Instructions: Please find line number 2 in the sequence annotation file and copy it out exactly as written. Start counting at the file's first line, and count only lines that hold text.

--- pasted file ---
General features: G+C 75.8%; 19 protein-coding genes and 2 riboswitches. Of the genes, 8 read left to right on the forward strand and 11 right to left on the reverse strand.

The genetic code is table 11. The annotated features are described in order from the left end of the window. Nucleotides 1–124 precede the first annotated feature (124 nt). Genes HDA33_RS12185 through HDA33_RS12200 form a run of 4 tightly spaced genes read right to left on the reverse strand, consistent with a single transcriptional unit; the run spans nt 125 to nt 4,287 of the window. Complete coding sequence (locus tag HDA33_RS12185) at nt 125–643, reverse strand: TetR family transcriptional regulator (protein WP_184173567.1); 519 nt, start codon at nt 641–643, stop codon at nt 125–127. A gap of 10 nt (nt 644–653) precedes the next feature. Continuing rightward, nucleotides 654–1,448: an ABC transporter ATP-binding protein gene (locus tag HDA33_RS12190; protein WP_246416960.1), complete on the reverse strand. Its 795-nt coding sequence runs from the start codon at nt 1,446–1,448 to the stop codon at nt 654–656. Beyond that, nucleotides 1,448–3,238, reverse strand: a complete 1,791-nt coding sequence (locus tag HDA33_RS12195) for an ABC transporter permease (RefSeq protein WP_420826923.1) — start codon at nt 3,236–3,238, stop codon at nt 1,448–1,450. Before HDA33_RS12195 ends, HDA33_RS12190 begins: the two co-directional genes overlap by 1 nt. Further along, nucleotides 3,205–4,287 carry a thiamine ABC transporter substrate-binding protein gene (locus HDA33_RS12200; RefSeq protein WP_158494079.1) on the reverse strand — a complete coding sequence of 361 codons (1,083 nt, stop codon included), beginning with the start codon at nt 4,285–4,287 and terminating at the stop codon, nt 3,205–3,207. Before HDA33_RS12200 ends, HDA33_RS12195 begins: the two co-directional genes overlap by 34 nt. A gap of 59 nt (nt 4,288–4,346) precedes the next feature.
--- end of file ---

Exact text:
The genetic code is table 11. The annotated features are described in order from the left end of the window. Nucleotides 1–124 precede the first annotated feature (124 nt). Genes HDA33_RS12185 through HDA33_RS12200 form a run of 4 tightly spaced genes read right to left on the reverse strand, consistent with a single transcriptional unit; the run spans nt 125 to nt 4,287 of the window. Complete coding sequence (locus tag HDA33_RS12185) at nt 125–643, reverse strand: TetR family transcriptional regulator (protein WP_184173567.1); 519 nt, start codon at nt 641–643, stop codon at nt 125–127. A gap of 10 nt (nt 644–653) precedes the next feature. Continuing rightward, nucleotides 654–1,448: an ABC transporter ATP-binding protein gene (locus tag HDA33_RS12190; protein WP_246416960.1), complete on the reverse strand. Its 795-nt coding sequence runs from the start codon at nt 1,446–1,448 to the stop codon at nt 654–656. Beyond that, nucleotides 1,448–3,238, reverse strand: a complete 1,791-nt coding sequence (locus tag HDA33_RS12195) for an ABC transporter permease (RefSeq protein WP_420826923.1) — start codon at nt 3,236–3,238, stop codon at nt 1,448–1,450. Before HDA33_RS12195 ends, HDA33_RS12190 begins: the two co-directional genes overlap by 1 nt. Further along, nucleotides 3,205–4,287 carry a thiamine ABC transporter substrate-binding protein gene (locus HDA33_RS12200; RefSeq protein WP_158494079.1) on the reverse strand — a complete coding sequence of 361 codons (1,083 nt, stop codon included), beginning with the start codon at nt 4,285–4,287 and terminating at the stop codon, nt 3,205–3,207. Before HDA33_RS12200 ends, HDA33_RS12195 begins: the two co-directional genes overlap by 34 nt. A gap of 59 nt (nt 4,288–4,346) precedes the next feature.